They came from an Army division of skiers and climbers who trained in the Colorado Rockies and on Mount Rainier before heading into combat in the Italian mountains. After the war, they often ran into each other in the mountains in America.

The team established climbing regulations, requiring mountaineers to register for trips. The rules required adventurers to sign in before and after each climb.

Rangers could deny permission for a climb, but instead they used persuasion to steer people toward climbs suiting their abilities. Emerson often used the phrase “Let the mountains teach them,” something passed down through generations of Jenny Lake rangers.

The park eliminated the sign-in system in 1994 after a lawsuit was filed in a death on Buck Mountain in 1987, Skaggs said. The family of a man who died after getting off route and falling sued the National Park Service, saying rangers should have looked for him as soon as he was overdue. The park was exonerated, Skaggs said, but still got rid of the policy, worrying about liability.

Occasionally rangers track backcountry users who have no one to check with when they return from a trip. But most travelers arrange a system with friends and call a loved one as soon as they reach the car, usually by cell phone, a new tool that has changed mountain rescue. Cell phones facilitate rescues

Sitting at 13,770 feet, the Grand Teton is the centerpiece of the Teton Range’s signature skyline. It attracts an estimated 3,000 to 5,000 climbers each year from around the world.

Whether they are seasoned mountaineers, or novices claiming one of their first summits with the aid of a guide, there is something people love to do when they reach the top.

They make a phone call.

The calls report success. Phone service in the backcountry has changed more than just how people celebrate reaching a summit. Cell phones now also help facilitate rescues.

Companions of injured climbers used to have to run down the mountain or yell to initiate a rescue. It could take hours for word to reach rangers.

Then came cell phones. It started slowly, said Renny Jackson, a seasoned climbing ranger who retired this year.

Park rangers believe the first call that came from a mountain was on Aug. 18, 1994, Skaggs said.

Little is known about the accident. A report says it happened on the Exum Ridge of the Grand, a rappel anchor failed, and a person fell 200 feet. In the margin is a note: “C phone.”

Only a few people carried phones into the backcountry at first. Service wasn’t reliable, and the phones were bulky and heavy.

About 10 years ago, that changed, Jackson said.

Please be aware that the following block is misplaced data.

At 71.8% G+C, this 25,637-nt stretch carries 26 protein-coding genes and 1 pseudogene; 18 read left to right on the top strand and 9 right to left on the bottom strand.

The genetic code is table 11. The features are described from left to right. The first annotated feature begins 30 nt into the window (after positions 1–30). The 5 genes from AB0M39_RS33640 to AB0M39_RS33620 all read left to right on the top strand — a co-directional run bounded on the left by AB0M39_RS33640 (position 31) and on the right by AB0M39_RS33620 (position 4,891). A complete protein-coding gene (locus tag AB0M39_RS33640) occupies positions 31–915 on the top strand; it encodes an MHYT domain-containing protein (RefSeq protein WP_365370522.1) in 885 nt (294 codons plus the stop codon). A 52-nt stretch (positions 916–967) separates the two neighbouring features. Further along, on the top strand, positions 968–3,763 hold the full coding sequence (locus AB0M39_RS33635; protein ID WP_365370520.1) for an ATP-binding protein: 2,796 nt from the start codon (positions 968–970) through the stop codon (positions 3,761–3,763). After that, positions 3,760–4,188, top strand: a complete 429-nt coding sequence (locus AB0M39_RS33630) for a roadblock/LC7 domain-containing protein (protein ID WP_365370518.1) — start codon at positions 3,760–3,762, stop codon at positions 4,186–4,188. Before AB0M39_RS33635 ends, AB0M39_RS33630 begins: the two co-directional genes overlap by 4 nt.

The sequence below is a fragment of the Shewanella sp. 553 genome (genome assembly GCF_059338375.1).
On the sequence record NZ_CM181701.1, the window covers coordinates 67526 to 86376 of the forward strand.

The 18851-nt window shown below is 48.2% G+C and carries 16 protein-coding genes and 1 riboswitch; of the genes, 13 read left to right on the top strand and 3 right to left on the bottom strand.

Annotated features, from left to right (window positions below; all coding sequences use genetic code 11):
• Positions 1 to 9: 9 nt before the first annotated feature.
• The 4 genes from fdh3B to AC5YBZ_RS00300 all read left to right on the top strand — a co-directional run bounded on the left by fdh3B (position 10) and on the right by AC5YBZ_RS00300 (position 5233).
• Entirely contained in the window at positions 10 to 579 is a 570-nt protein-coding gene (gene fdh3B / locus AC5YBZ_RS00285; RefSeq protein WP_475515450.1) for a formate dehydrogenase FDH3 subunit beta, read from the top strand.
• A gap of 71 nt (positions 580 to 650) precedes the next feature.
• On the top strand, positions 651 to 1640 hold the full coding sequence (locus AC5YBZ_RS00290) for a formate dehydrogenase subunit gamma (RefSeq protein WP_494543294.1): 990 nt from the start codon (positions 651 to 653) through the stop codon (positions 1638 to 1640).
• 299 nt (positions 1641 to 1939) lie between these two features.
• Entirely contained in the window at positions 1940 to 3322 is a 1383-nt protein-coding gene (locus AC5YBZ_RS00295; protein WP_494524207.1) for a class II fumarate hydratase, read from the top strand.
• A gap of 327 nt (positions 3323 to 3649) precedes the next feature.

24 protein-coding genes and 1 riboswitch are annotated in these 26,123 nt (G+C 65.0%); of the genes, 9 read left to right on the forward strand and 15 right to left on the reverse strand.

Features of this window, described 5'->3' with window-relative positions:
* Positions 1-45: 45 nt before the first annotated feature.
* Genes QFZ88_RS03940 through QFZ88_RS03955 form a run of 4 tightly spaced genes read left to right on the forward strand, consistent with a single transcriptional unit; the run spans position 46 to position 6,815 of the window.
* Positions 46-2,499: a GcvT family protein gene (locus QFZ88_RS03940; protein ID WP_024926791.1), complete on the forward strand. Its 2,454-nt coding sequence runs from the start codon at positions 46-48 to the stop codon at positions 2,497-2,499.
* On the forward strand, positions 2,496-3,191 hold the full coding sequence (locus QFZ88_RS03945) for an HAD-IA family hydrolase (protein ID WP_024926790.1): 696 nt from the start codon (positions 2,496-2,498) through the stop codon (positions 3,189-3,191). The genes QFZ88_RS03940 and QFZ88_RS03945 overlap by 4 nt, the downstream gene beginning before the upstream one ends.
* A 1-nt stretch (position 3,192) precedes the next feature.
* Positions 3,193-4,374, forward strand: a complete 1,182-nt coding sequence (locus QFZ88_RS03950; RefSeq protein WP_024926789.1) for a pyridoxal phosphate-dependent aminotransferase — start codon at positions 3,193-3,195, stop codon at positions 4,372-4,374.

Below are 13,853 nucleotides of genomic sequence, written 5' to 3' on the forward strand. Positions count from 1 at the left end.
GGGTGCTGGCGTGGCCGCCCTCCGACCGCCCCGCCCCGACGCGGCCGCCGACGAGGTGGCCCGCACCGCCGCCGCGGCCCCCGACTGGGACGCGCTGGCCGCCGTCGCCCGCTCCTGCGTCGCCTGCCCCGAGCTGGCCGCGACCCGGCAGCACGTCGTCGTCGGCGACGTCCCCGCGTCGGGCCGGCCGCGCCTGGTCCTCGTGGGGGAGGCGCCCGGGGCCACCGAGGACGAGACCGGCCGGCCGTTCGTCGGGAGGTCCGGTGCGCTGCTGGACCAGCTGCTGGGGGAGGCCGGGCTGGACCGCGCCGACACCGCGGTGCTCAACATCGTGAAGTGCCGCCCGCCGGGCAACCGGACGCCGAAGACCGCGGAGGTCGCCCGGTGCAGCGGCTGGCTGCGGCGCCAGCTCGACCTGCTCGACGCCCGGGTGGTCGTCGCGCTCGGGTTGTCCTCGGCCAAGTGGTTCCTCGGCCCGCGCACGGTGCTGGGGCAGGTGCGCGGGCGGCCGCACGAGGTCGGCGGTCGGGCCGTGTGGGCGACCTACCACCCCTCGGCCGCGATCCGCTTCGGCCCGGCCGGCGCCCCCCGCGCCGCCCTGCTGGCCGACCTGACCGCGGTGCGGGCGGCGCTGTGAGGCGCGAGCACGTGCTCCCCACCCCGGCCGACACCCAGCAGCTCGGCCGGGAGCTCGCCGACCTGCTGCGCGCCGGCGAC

People seem to think they can rely less on basic mountaineering skills if they have a cell phone with them to use as backup, Jackson said. In his 35 years as a climbing ranger, he fielded all sorts of calls from people in the mountains, even from some asking for route information.

“Cell phones have been the two-edge sword. If I have my cell phone, I don’t need much of anything else, including my judgment,” he said, outlining a too-familiar attitude.

Former ranger Bob Irvine remembers hearing about a call from climbers on the Exum Ridge. They were lost and reported they were near a green sling.

“As if that was some sort of landmark,” Irvine said.

Scott Guenther, who now leads the Jenny Lake rangers, started with the Park Service in 1992. He became a climbing ranger in 1997. The way rescues are reported via cell phone is the biggest change he has seen since taking the job.

An increase in accidents can’t be correlated to the availability of cell phones because of other factors, Guenther said. But anecdotal evidence reveals that some climbers use cell phones as a “security blanket,” he said.

Guenther himself admits he is more likely to try a harder climb when he knows he has his park radio with him and is only a call away from help.

An even newer tool is a spot locator — a small device that uses a satellite global positioning system to track a person’s coordinates. It allows people to check in with family by sending in coordinates and also has an emergency button.

In the summer of 2009, Jenny Lake rangers responded to their first spot locator. The “call,” which is routed to the nearest 911 dispatch, came in to Fremont County. All that emergency workers received was a GPS location for an emergency on Grasshopper Glacier in the Wind River Range. Not knowing what to expect, they asked the Jenny Lake rangers to respond.